Impressionist Artists: Edgar Degas - 5 Interesting Facts
Lorenzo Pagans and Auguste de Gas by Edgar Degas
Hilarie Germain Edgar de Gas was born on the 19th July 1834. Opera played a large part in his upbringing, with his mother (who died when he was 13) frequently singing operatic numbers and often giving recitals organised by his father. Before taking up art as a profession, Degas actually studied to become a lawyer. He served in the French National Guard’s artillery division during the Franco-Prussian war between 1870-71. In October 1872, Degas travelled to America and spent five months in New Orleans living with family. He was almost obsessed with the human form, especially women and at least later on in his career painted almost exclusively woman in various places, positions and stages of undress.
Gentlemen Jockeys before the Start - Edgar Degas
Daughter of Jephtha by Edgar Degas
Edgar Degas: 5 Interesting Facts
1. Of all the Impressionist artists, Degas had the closest affinity with Edouard Manet. They were closest in age and both came from wealthy, Parisian aristocratic families whereas many of the others, like Monet and Renoir struggled to buy paint. Being the wealthier of the set explains why it is really only these two who spent time at the racecourses painting 'plein air' there. Racing was a new pastime that had recently come over the channel from England, and as such was a luxury that only the aristocracy could afford. Degas also spent some time with Manet in Boulogne where they painted outdoor landscapes, no doubt Manet was influencing Degas to adopt a more Impressionist style.
2. After travelling around Italy and viewing the work of the classical painters, Edgar Degas first found success painting historical and biblical canvases. It was his 1861 painting, Daughter of Jephtha that first got him recognition by the Parisian Salon and since he had no financial constraints that might hamper his ability to continually produce high quality works, he was able to quickly start earning himself a living. It was during his travels ,when he was copying the classical artworks, that he became skilled at drawing people and this allowed to him to earn some money painting family portraits on commission.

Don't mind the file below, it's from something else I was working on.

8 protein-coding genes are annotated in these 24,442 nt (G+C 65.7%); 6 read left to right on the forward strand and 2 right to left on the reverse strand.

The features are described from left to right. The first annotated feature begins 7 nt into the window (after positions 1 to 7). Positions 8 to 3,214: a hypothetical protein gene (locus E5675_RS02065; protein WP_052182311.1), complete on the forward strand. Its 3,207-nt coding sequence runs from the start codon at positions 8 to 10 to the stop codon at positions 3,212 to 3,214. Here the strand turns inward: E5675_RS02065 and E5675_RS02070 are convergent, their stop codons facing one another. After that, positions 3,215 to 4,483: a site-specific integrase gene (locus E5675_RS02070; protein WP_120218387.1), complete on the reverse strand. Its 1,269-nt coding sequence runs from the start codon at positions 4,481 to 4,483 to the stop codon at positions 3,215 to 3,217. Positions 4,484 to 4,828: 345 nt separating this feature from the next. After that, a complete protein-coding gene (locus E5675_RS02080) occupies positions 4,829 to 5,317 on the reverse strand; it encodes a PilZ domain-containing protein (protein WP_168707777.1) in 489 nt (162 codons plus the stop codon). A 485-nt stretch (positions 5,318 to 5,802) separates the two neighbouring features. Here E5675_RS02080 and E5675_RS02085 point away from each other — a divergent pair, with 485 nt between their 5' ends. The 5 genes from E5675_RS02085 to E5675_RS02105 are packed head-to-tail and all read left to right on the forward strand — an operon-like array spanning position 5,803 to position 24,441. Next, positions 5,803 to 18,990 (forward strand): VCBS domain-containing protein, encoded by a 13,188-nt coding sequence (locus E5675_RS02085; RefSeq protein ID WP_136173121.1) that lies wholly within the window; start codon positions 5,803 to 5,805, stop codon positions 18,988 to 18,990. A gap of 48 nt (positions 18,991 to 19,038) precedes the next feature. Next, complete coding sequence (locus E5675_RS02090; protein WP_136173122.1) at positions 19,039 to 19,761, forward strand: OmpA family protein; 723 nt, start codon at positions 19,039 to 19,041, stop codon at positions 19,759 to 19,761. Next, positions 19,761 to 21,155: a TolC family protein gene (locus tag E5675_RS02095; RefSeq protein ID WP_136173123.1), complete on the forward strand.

Ballet Dancers in Butterfly Costumes by Edgar Degas
Dancers Bending Down by Edgar Degas
The Little Dancer aged 14 by Edgar Degas
3. Edgar Degas is most famously known for painting ballet dancers. Up until the 1870s he really struggled to find any real direction to his work; he was interested in the human form, had painted historical and biblical scenes as well as portraits and had experimented with the Impressionist ‘plein air’ but he hadn’t found his niche that really made him stand out uniquely until he started painting ballet dancers. When you look at many of his paintings you notice that the dancers on the edge of the canvas are often partially cut off, which achieves the very difficult feat of giving the impression of movement in a painting. A good example of this is the ‘Ballet Dancers in Butterfly Costumes,’ which always appears to me like you are being given a glimpse of a very busy backstage life when in fact they are most likely to be models in his studio.
4. Edgar Degas participated in all eight of the Impressionist exhibitions after rejecting the constraints of the Paris Salon, but his work stood out from the other Impressionist artists. While their paintings were generally landscapes or gentle portraits of each other or standard models, Degas’ were more striking, bolder and captured real life, whether it was a grandeur scene from an opera or ballet or back alley squalor. His perspective was different from the other Impressionists, he was no doubt more complex and not so concerned with making his paintings pleasurable to look at, instead looking to highlight contrasts in what he saw; he was never described as encapsulating a conventional sense of beauty.
5. In the late 1870s Degas' sight began to fail and as well as painting he began sculpting bronze statues of ballet dancers and horses, something which he had been quietly experimenting with for several years. One of his most famous bronze statues is ‘The Little Dancer aged 14’. Even in this new medium he still manages to capture that same sense of movement that he portrayed in his paintings. Unlike most other painters, Edgar Degas didn’t paint up to the day he died. With his failing eyesight it became harder to paint and he eventually gave it up after being forced to move studios. Instead he contented himself with buying the art of his contemporaries and spent a lot of time locked in the memories of these and his own works of art. On the 27th September 1917 Degas died in Paris, many believe he had isolated himself from his circles of friends and died a lonely eccentric.